Scottish born Dr Symons qualified in Edinburgh and at the famous London eye hospital Moorfields. In 1883 he migrated to South Australia. He became ophthalmic surgeon at the Royal Adelaide Hospital, medical officer for the Adelaide Children’s Hospital and honorary medical officer to the Institute for the Blind. He lectured at the medical school in ophthalmic surgery and went on to be dean of the Faculty of Medicine.
Dr Symons first had rooms in Gawler Place but when these were threatened with demolition to make way for Gawler Chambers, he decided to build his own rooms. When his premises were built on North Terrace in 1901 it was becoming fashionable among the medical fraternity to have professional rooms between King William Street and the Botanic Hotel.
Edward John Woods, one of South Australia’s most prominent architects, is credited with the design of this building. Woods was born in London in 1837 and qualified there as an architect. He migrated to South Australia in 1860 and began his Adelaide career in architecture as a draughtsman in Edmund Wright’s office. Later, he practised in partnership with Wright until 1869, when he branched out on his own. In 1873 Woods became government architect to the Council of Education and in January 1878 was appointed architect-in-chief. During his time with the government he oversaw the construction of many public, including the first stage of Parliament House, the west wing of the State Library (now the Mortlock Library) and many schools.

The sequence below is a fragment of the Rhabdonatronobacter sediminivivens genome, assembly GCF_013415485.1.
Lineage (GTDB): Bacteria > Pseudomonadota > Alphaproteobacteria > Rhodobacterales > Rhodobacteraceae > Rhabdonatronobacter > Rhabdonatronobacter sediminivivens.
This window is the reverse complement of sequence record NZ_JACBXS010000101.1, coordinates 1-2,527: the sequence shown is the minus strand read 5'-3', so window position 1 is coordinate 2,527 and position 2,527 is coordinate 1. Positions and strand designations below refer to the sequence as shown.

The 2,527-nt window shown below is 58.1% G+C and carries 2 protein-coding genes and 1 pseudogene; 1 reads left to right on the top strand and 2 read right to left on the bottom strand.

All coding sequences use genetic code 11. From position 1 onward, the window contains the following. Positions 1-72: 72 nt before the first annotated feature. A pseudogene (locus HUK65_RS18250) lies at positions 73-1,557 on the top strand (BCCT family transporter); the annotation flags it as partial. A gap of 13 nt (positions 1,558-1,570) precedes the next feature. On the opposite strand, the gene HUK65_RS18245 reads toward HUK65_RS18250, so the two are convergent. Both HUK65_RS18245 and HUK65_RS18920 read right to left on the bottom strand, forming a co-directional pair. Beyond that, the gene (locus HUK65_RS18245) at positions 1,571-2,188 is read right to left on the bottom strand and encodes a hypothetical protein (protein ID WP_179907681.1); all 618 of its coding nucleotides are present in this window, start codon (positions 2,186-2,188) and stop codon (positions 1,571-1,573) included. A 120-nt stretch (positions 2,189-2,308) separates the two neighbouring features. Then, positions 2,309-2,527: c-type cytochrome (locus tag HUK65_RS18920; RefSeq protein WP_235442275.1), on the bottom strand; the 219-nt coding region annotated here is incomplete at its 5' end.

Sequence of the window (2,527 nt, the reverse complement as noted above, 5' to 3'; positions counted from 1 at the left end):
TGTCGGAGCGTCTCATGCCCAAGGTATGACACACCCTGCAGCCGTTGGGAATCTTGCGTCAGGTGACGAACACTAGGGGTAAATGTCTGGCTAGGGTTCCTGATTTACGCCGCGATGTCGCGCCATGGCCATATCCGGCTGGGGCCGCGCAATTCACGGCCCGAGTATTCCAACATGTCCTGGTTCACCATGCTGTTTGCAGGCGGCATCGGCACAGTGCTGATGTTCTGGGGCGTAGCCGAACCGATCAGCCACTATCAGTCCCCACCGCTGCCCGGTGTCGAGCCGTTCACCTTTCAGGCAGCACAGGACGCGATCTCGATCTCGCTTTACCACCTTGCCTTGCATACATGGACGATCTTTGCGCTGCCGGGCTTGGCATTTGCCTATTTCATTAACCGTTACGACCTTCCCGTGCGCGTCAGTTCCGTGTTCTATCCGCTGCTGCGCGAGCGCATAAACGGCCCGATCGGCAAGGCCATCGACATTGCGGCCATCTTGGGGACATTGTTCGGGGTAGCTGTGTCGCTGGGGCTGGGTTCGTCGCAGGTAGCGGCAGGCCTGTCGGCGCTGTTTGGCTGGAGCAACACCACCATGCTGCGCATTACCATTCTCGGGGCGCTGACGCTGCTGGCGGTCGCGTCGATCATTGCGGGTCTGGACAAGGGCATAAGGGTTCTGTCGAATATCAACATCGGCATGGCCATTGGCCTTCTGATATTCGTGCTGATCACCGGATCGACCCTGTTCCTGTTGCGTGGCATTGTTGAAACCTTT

This building is one of few surviving on North Terrace that are reminders of its early professional nature. With the destruction of Wardell’s ES&A Bank on King William Street, it is also one of the few remaining Gothic secular buildings. Its symmetrical composition centred around an oriel window with buttressed walling is a highly creative interpretation of the Gothic idiom. The facade in particular is notable for its Murray Bridge limestone ashlar walling and dressings. The windows with mullions and transoms are detailed with label moulds, and the oriel window appears delicately supported on the small column with foliated capital above the central buttress.